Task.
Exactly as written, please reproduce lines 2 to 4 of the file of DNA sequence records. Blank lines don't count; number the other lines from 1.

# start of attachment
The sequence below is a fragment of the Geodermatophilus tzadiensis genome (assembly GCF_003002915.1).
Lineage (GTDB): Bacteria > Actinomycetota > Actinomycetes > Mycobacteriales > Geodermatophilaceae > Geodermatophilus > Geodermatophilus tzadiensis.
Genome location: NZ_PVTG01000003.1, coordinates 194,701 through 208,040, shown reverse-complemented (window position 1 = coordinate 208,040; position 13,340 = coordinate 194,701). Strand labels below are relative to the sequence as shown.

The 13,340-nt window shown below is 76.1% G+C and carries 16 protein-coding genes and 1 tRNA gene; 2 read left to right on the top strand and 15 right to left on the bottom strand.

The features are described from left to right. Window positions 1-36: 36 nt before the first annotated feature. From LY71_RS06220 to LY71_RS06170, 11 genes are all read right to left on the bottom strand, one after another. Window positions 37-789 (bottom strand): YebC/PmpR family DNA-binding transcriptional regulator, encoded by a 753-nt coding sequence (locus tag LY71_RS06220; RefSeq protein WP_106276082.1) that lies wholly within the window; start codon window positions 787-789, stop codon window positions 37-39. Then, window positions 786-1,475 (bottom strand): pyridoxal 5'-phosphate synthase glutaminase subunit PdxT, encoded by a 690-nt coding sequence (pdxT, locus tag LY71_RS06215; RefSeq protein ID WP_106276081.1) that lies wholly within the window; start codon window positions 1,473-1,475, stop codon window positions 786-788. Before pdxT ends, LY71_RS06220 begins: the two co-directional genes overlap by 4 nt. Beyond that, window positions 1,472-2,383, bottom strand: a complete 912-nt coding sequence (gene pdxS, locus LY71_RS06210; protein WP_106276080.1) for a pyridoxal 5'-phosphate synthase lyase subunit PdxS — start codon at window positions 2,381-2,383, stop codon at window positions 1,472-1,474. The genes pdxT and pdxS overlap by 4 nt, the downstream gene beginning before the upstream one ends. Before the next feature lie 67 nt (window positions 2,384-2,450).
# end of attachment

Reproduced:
Lineage (GTDB): Bacteria > Actinomycetota > Actinomycetes > Mycobacteriales > Geodermatophilaceae > Geodermatophilus > Geodermatophilus tzadiensis.
Genome location: NZ_PVTG01000003.1, coordinates 194,701 through 208,040, shown reverse-complemented (window position 1 = coordinate 208,040; position 13,340 = coordinate 194,701). Strand labels below are relative to the sequence as shown.

The 13,340-nt window shown below is 76.1% G+C and carries 16 protein-coding genes and 1 tRNA gene; 2 read left to right on the top strand and 15 right to left on the bottom strand.